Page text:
REVIEW: Prom Nights from Hell by Meg Cabot, Kim Harrison, Michele Jaffe, Stephenie Meyer, Lauren Myracle
Prom Nights from Hell is a thoroughly entertaining collection of stories from five of the top teen writers in the business. The fresh and fully realized worlds will engage the entire spectrum of readers from tween to adult. While not all of the stories are self contained as some appear to be introductions to future series, there is enough to satisfy. What makes the anthology really shine is the variety of riffs on the same theme: prom night gone bad. Every author tells a unique and different tale from various points of view. Even the guys aren’t left out. Overall, this is one of the best anthologies I’v read of late and would rate the book a B+.
Dear Ms. Cabot:
You open the anthology with The Exterminator’s Daughter. Mary is not your normal high school student. She’s a vampire killer’s daughter. Mary’s mother was The Exterminator of all kinds of otherworldly bad guys until, well, the bad guys got her. Mary is determined to take vengeance starting with killing Sebastian Drake, a descendant of Dracula. Besides being a vampire and all around bad guy, Sebastian has lured Mary’s new best friend into his web and plans to turn Lila on prom night. Adam, Mary’s classmate, is as determined to help Mary as Mary is determined to shun him. Adam shows Mary that revenge needn’t be undertaken alone.
The issue with this story is that each chapter is told from a different point of view and there were so many characters that I was unable to figure out who was whom until about the second to the last chapter to sort everyone out. B-
Dear Ms. Myracle
The Corsage is a horror story which shows us the danger of teenage capriciousness. Frankie, Will, and Yun Sun go to a psychic to have their fortunes read. Frankie is hoping that this visit will spur Will into asking her to prom. While there, Frankie notices a dried corsage on the psychic’s shelf. The psychic is reluctant to tell the teens about it but Frankie pushes the issue. The Corsage is a wish charm. Three wishes can come true but there is obviously danger in the wishing. Frankie’s wish is for Will to get the courage to ask her to prom. She knows that he wants to but he can’t quite bring himself to the point. Magic has its dark side and you need to be careful what you wish for.
Despite its predictability, this entry was sweet but emotional. B+
Dear Ms. Harrison:
Madison Avery and the Dim Reaper had a great fantasy construct but attempted too much in a short space without providing a full story. Madison is disgusted at being in stuck in podunk town with her father where her mother sent her after Madison was caught sneaking out. She’s rude to her prom date and he spurns her. When a sexy young man asks her to dance, she sees an opportunity to get back at her date and the rest of the world. But the sexy young man is dangerous and will kill to get what he wants.
To some extent, while interesting, this novella felt more like an advertisement for future books in this world. B-
Dear Ms. Jaffe:
Kiss and Tell was my favorite entry. In a marked contrast to the Cabot and Harrison offerings, you provided a shorter cast list and a tighter plot; plus, the fully contained story could be translated into a larger series without confusing the reader. I could envision following Miranda Kiss from story to story as she angsts over being a teenage misfit by day and saves people by night. Miss Kiss has superpowers. Super hearing, super strength, super speed. But being super has led her to being cast from foster family to foster family until she finds a place at a boarding school. While a senior, Miss Kiss is busy trying to hide her super deeds from the local sheriff deputy who also happens to be a hottie; her part time roller derby pasttime; and her chauffering for the owner of the roller derby team.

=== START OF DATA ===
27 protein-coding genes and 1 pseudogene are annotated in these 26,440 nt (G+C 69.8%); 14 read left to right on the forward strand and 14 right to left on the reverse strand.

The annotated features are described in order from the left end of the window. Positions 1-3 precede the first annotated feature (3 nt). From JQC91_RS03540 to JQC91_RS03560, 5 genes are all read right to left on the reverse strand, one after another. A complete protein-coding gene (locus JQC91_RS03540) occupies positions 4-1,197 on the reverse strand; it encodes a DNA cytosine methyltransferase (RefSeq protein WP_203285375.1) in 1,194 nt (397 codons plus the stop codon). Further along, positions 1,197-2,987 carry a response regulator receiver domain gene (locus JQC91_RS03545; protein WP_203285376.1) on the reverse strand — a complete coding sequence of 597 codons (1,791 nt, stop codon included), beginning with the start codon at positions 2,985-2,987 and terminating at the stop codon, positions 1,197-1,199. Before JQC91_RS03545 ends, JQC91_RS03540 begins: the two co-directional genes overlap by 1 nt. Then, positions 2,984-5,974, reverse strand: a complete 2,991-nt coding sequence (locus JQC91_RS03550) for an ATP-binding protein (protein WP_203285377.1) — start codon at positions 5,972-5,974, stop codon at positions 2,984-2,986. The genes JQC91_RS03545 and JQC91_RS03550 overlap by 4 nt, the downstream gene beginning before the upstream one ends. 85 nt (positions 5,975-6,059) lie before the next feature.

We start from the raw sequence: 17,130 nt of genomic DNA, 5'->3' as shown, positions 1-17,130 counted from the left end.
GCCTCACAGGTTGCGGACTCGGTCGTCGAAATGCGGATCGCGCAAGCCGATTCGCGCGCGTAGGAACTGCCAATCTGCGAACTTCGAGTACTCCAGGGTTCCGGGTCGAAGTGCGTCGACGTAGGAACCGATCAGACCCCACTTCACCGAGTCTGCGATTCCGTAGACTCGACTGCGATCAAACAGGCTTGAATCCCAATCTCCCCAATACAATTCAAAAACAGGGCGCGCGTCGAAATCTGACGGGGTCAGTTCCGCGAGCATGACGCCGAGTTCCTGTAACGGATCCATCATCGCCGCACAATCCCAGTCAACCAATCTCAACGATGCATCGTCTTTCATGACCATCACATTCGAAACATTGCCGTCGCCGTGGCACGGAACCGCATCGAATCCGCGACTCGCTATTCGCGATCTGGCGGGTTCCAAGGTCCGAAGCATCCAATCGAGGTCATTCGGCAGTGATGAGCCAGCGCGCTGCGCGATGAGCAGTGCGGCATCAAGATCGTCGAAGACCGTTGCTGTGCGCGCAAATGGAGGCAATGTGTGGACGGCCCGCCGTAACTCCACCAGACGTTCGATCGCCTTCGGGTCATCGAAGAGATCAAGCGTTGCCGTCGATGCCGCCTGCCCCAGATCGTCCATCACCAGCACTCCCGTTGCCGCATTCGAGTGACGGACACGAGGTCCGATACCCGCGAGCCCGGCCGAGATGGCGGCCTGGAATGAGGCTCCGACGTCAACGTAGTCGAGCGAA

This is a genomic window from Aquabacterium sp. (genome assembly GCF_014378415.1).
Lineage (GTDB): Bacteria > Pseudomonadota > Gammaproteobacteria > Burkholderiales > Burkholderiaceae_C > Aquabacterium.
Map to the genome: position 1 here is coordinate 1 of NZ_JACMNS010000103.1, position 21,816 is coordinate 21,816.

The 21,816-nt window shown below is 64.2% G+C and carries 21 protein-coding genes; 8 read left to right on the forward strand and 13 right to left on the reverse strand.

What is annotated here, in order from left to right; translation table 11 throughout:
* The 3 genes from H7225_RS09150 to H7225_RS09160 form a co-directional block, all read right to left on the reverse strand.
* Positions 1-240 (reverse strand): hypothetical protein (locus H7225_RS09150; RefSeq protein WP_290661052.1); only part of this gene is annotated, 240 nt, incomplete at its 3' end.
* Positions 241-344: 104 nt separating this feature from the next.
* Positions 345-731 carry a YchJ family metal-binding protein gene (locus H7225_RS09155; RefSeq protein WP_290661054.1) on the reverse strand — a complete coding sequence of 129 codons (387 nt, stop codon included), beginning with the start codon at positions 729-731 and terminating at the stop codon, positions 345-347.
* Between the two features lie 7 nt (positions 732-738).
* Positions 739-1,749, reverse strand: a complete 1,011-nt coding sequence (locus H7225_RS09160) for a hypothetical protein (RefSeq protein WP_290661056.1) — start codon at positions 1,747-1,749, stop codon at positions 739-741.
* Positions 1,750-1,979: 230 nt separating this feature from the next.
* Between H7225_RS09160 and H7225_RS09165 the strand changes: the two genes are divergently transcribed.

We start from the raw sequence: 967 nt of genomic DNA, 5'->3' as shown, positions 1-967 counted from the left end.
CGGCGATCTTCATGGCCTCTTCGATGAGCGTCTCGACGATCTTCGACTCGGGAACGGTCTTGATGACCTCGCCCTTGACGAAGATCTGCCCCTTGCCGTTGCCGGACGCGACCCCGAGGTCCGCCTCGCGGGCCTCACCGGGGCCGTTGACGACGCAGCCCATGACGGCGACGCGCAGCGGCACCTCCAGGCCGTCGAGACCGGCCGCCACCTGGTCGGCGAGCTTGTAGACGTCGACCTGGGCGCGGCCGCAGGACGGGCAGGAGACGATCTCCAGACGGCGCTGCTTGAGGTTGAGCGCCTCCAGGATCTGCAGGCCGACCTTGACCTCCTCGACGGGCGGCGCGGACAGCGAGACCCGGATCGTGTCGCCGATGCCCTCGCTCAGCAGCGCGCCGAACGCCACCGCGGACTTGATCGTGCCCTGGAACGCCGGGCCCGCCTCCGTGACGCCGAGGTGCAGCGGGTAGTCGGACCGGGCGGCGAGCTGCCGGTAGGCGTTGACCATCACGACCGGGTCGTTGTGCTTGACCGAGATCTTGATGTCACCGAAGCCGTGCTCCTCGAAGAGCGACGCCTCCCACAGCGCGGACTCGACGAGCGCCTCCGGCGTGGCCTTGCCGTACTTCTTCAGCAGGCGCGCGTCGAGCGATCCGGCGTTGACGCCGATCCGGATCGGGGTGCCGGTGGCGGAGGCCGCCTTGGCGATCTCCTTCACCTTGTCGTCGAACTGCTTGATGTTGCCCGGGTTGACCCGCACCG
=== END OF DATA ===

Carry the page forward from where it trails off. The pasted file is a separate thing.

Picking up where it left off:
Complicating this is the fact that Miranda had only one date and one kiss with high school crush Will who hasn’t talked to her since their disastrous outing and who is going with someone else to the prom. She’s taken to reading self help books that give spectularly bad advice.
Enter Sybil, a young girl that wants to kiss as many boys as possible and eat as much food as possible before the day is out. Miranda is to chauffer Sybil to a house but when Miranda drops her off, she can’t help but escape the feeling that something really bad is about to happen to Sybil. Miranda and Sybil will need their brains, Miranda’s super powers, and the prom to save themselves and maybe even the world. A-
Dear Ms. Meyer:
Hell on Earth is a great take on the angel/demon thema swirling around the paranormal romance world. The protagonist is Gabe, a high school student who feels compelled to help people. He can sense when someone needs his help and he really enjoys doing it despite getting suspended for decking a predatory teacher or getting teased for setting up so many couples. But Gabe has a knack of making people happy and when they are happy, he is happy. He is such a decent guy that when his date to the prom, Celeste, finds someone else’s arms (many other elses) more comfortable, he’s worried about whether he needs to take her home. He is also left wondering why prom night is turning into such a sad debacle with couples breaking up left and right.
Sheba is the cause. She’s a demon and her job is to make people unhappy. Sheba does a great job of it. She uses Celeste to move from boy to boy, tempting them into dancing with her and kissing her in front of their dates. She uses Cooper, a rich young kid, as the ultimate instrument of her maelstrom. heba’s plans are interrupted by Gabe who senses that she needs him in a way that no one else does.
This does touch on school violence and it is possible that given the recent events that some may feel a portion of it was glib. I don’t want to spoil the book but I want to provide the necessary information for readers